Ramana Maharshi’s meeting with a master of Sanskrit and non-dual philosophy (Vedanta) named Ganapati Muni, speaks to the effectiveness of chanting as an avenue for awakening.

At the time, Ramana had been living in silence for 11 years in a cave on a mountain (Arunachala) in south central India. One hot fall afternoon, Ganapati Muni was in despair over his inability to achieve Realization despite enormous efforts.

He had spent many years visiting sacred places, performing ascetic practices, memorizing texts, reading extensively, arguing Vedanta philosophy, and performing mantras and invocations.

He rushed up the hillside to see the sage, now in his late twenties. Ganapati Muni fell at his feet, clasped them in his hands and said that despite all his efforts, he still did not understand what spiritual practice (tapas) was. He begged Ramana to tell him the nature of spiritual practice.

Ramana looked at him silently for about fifteen minutes and then said only two sentences, the last of which was “When a mantra is repeated, if one watches the Source from which the mantra sound is produced the mind is absorbed in That; that is tapas (spiritual practice)”.

Ganapati Muni was overwhelmed and awakened by this insight.

* * * * * * * * * * * * * * * * * * * * * *

Have chanted / done mantra practice at least occasionally for most of the last 20 years.

Mantra practice has meant different things at different times, and served different functions.

Wanted to write something about mantra practice.

What actual part it played remains an open question.

In the first century of the common era, (historian’s best guess) the Buddhadharma reached China. Mahayana presentation, so it came with mantras, in Sanskrit.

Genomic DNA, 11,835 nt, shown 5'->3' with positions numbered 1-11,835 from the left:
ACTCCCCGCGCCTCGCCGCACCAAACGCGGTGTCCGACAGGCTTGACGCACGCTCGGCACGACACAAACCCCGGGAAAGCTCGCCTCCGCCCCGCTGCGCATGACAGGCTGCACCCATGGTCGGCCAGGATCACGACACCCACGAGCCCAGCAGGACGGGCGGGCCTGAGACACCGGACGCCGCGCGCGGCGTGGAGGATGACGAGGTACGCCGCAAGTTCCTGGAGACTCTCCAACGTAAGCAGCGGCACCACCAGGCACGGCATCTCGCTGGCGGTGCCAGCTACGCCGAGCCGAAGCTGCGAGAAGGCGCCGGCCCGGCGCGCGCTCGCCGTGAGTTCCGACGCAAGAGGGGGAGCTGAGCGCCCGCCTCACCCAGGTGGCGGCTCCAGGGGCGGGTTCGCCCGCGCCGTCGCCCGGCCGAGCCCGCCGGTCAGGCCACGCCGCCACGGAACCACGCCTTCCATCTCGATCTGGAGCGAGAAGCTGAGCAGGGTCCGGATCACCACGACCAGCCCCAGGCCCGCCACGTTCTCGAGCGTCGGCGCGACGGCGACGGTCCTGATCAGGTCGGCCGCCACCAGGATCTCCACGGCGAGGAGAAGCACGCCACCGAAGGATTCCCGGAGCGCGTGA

The Chinese believed that the Sanskrit mantras carried some powerful vibrational qualities which came from their sound, not just their meaning; thus mantras were not translated from Sanskrit into Chinese because their essence was untranslatable.

This belief (a meme) was passed down through the centuries and still exists in Mahayana Buddhism.

My first mantra (20+ years ago) was Vedic. ” Sri Ram Jai Ram Jai Jai Ram ”

Noticed that when chanted for 20 minutes in the morning, depression was warded off until after lunch. Valuable and significant, for that period when depression still occluded the mind.

Years later, Tibetan Buddhism provided a cornucopia of mantras.

Practice with visualization and the hundred syllable mantra of Vajrasattva dissolved a mountain of negativity, washing away a heavy interior darkness.*

Later still, during Pure Land practice, the mantras of Amitabha/Amita Buddha began as a kind of “insurance” in case awakening did not happen prior to the end of this life.

It developed into something else – a grinding stone which sharpened resolve to penetrate the self illusion no matter what.

Each recitation reinforced the determination to see practice through to the Gate.

Did chanting really make any difference beyond merely improving things within the context of the mind ? Would awakening have happened how and when it did, regardless ?


The story of Ramana Maharshi and Ganapati Muni describes nondual mantra practice.

The particular mantra is not referred.
The meaning of the mantra did not come up.
The esoteric vibration was not mentioned.

Seeing the nature of mind is what matters.

What is it that knows ?

Turns out mantra practice functions just like other kinds of practice,
for someone interested in awakening.


Many thanks to Gary Weber for this excerpt on chanting from his site:

Citation for Chinese Buddhist history :

* Translation of 100 syllable mantra:

* Another very similar translation of the 100 syllable mantra:

The Hum came from here:

A short description of Amitabha Buddha and the mantra from Wildmind :

Another take altogether on mantra practice:

About dominic724

A former seeker starts blogging.
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1 Response to Mantra

  1. dadirri7 says:

    thank you dominic … our paths have been similar … teaching yoga mantra is a valuable tool … mind benefits from training … who knows if it helps towards the gate … perhaps:)

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